I’m taken back to picking berries.  The lake is surrounded by hills where first raspberries then blackberries abound.  Of course, when I was young so were the trees that line the hills.  We could look out the picture windows and see the deer on the other side of the lake.  I think about watching a buck swim across the lake during deer hunting season.  That huge rack of antlers sticking out of the water like a bundle of kindling, gliding across the water.  We knew it was blackberry picking time when the deer herded up to eat them off the bush.  Making noise, as children are want to do, we never had any problem with the bears either.

I flash onto the porcupine Scott, Sandy and I cornered up a tree.  Naturally we had to climb the tree and poke at it with a stick.  I was amazed by the porcupine grabbing the stick and jerking it out of my hand!  I clambered back down that tree lickety split! Scott and then Sandy had to shinny up and poke too.  We pestered that porcupine for nearly an hour before we tired of the game.

I grab another copperware item and begin scrubbing off the rust and debris.  This chore is going smoother than I anticipated, however my arms and hands are beginning to ache. Clean up chores are good for the mind.  Memories get reviewed and “filed” appropriately. 

Cleaning the copperware takes me back to the cabin for “Fall Cleanup”. Each fall we head to the cabin for “Fall Cleanup”.  Due to the vast amount of trees, there ends up falling vast amounts of leaves.  We rake them into piles and on appropriate evenings, burn them.  We have had numerous large fires.  Enough large fires one year the local volunteer fire department posted a notice on our cabin door stating we couldn’t have any more fires for the rest of the year.  It’s a small community.  I am certain that when whomever did call the fire department, they looked across the lake and decided it was US burning more leaves. They never did zoom around the lake to our house as we were burning.  Bob, my husband, would have had photos of that too!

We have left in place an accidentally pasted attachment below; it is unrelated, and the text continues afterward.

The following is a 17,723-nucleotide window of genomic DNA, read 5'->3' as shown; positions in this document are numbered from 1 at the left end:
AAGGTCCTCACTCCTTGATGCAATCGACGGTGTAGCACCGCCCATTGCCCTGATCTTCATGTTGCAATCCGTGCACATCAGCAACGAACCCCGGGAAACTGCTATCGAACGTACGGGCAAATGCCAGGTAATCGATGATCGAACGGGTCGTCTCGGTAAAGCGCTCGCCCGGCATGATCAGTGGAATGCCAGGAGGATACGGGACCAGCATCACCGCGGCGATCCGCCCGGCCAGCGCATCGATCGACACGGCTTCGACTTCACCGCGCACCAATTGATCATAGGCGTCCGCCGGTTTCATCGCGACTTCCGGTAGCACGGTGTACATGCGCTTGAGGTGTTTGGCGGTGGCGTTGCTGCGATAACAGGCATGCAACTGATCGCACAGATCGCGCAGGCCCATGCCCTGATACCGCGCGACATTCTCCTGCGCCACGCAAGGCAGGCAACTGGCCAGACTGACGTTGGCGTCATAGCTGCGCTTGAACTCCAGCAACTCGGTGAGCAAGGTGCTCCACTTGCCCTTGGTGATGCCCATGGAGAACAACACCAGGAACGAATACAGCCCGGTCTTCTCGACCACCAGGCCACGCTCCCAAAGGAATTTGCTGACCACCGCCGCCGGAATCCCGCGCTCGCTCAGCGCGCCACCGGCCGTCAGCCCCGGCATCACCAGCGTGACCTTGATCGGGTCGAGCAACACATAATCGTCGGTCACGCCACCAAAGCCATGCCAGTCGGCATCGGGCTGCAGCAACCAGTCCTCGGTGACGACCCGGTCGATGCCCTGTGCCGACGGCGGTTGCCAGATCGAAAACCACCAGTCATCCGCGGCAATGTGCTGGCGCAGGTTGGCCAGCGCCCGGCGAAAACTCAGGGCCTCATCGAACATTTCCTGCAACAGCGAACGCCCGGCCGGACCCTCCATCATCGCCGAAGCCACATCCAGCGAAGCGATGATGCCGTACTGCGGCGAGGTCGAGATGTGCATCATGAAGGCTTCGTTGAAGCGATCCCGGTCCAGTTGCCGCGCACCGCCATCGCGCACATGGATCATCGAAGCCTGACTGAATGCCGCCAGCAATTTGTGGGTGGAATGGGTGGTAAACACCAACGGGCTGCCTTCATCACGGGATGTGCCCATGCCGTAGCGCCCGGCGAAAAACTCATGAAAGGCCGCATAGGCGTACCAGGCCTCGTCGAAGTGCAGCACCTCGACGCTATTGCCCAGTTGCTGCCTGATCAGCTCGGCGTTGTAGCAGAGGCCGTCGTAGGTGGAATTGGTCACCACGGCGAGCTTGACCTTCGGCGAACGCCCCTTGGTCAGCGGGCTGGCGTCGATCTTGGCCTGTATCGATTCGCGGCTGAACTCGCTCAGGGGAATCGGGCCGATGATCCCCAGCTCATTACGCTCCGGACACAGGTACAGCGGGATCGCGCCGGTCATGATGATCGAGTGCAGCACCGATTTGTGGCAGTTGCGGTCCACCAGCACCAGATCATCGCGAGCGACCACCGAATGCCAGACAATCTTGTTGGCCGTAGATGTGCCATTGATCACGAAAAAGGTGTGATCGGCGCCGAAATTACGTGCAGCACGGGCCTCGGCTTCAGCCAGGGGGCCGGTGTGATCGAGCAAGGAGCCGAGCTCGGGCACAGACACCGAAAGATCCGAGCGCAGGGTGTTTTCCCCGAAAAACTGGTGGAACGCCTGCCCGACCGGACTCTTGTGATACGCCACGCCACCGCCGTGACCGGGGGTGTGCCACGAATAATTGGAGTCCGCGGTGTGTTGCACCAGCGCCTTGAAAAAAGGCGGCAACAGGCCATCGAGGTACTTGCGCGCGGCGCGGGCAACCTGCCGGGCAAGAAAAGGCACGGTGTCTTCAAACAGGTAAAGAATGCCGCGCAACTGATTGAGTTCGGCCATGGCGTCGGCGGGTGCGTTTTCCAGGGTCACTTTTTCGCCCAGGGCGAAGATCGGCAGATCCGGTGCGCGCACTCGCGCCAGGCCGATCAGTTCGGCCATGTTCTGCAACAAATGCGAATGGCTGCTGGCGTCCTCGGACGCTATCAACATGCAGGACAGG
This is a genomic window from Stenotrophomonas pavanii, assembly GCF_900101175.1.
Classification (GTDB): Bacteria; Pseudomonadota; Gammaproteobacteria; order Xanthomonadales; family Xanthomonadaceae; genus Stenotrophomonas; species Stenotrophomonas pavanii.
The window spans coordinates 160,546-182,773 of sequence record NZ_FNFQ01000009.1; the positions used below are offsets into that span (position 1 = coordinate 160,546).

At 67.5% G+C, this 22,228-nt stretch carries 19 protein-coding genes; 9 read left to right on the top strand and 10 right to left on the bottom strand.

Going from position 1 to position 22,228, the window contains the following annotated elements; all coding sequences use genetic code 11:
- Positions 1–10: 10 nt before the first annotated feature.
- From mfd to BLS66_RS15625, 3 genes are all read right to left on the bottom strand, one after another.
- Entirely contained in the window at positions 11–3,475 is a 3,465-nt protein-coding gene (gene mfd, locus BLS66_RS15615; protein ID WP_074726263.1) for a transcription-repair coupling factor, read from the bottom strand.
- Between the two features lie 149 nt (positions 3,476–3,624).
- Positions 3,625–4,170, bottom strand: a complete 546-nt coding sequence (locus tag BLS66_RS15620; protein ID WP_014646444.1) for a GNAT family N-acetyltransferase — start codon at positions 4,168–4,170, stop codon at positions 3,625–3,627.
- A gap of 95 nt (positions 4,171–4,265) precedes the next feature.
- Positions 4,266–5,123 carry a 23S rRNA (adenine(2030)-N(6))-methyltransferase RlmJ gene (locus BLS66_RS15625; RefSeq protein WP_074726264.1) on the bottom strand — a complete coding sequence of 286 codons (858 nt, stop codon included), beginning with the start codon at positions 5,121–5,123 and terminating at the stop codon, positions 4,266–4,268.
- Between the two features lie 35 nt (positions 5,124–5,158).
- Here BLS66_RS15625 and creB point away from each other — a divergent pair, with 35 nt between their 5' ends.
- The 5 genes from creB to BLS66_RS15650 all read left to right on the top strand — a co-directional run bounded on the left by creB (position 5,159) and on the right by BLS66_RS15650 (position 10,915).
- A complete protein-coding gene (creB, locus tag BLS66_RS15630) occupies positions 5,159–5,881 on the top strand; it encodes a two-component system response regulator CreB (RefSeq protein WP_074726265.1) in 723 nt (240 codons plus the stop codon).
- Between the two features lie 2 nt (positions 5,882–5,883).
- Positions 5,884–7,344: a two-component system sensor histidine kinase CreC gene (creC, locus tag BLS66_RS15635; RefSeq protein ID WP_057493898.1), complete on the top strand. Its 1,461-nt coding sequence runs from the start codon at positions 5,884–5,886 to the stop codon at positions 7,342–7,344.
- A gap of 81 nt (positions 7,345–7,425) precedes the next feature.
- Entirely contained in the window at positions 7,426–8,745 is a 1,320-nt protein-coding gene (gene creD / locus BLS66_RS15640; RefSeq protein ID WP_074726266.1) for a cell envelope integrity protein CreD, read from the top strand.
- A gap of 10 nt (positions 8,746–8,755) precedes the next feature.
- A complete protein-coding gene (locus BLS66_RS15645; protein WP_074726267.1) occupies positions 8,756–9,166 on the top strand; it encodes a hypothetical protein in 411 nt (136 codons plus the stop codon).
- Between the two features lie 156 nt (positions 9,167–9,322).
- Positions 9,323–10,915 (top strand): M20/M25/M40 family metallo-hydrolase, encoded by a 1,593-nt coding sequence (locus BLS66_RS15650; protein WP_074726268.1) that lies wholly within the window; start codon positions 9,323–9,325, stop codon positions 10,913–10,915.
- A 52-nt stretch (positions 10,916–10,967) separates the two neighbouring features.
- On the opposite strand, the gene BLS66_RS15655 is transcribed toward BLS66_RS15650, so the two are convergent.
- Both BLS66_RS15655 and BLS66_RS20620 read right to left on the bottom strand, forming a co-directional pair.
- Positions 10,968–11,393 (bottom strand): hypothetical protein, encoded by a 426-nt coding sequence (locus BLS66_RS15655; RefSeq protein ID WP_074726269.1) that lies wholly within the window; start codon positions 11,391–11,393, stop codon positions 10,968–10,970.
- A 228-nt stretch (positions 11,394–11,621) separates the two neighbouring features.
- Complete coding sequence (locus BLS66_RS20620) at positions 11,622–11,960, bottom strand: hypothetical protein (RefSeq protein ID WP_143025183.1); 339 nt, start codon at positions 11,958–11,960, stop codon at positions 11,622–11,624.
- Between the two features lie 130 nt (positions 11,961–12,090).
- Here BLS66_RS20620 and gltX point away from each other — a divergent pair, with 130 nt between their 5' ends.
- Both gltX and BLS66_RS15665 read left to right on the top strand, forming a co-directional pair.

I am done with scrubbing.  At least for today.  My arms, back and hands are sore.  I love my meander through my past.  I sometimes think longingly for those days of youth.  I am blessed that I have such fond memories, growing up on the lake.  The cabin is the house we grew up in.  We have worked towards updating and renovation while trying to maintain the rustic “feel” we had the privilege to know.  I tell brother Scott, “It should be easier than camping, but harder than staying home.  After all, we want all our family and friends to experience the lake, but not overstay their welcome”. 


  1. Don't you love going back. If only the young can not see it yet.

  2. Happy childhood memories are wonderful and yours sound extraordinary. It's great that you have been able to keep the cabin and the memories continue to grow for your offspring and their offspring. Wonderful post.
    Take an aleve and a nap now.

  3. How wonderful that this place has been such a part of your family's history. Someday, Julian will be look back with fondness and maybe a little bit of longing, too.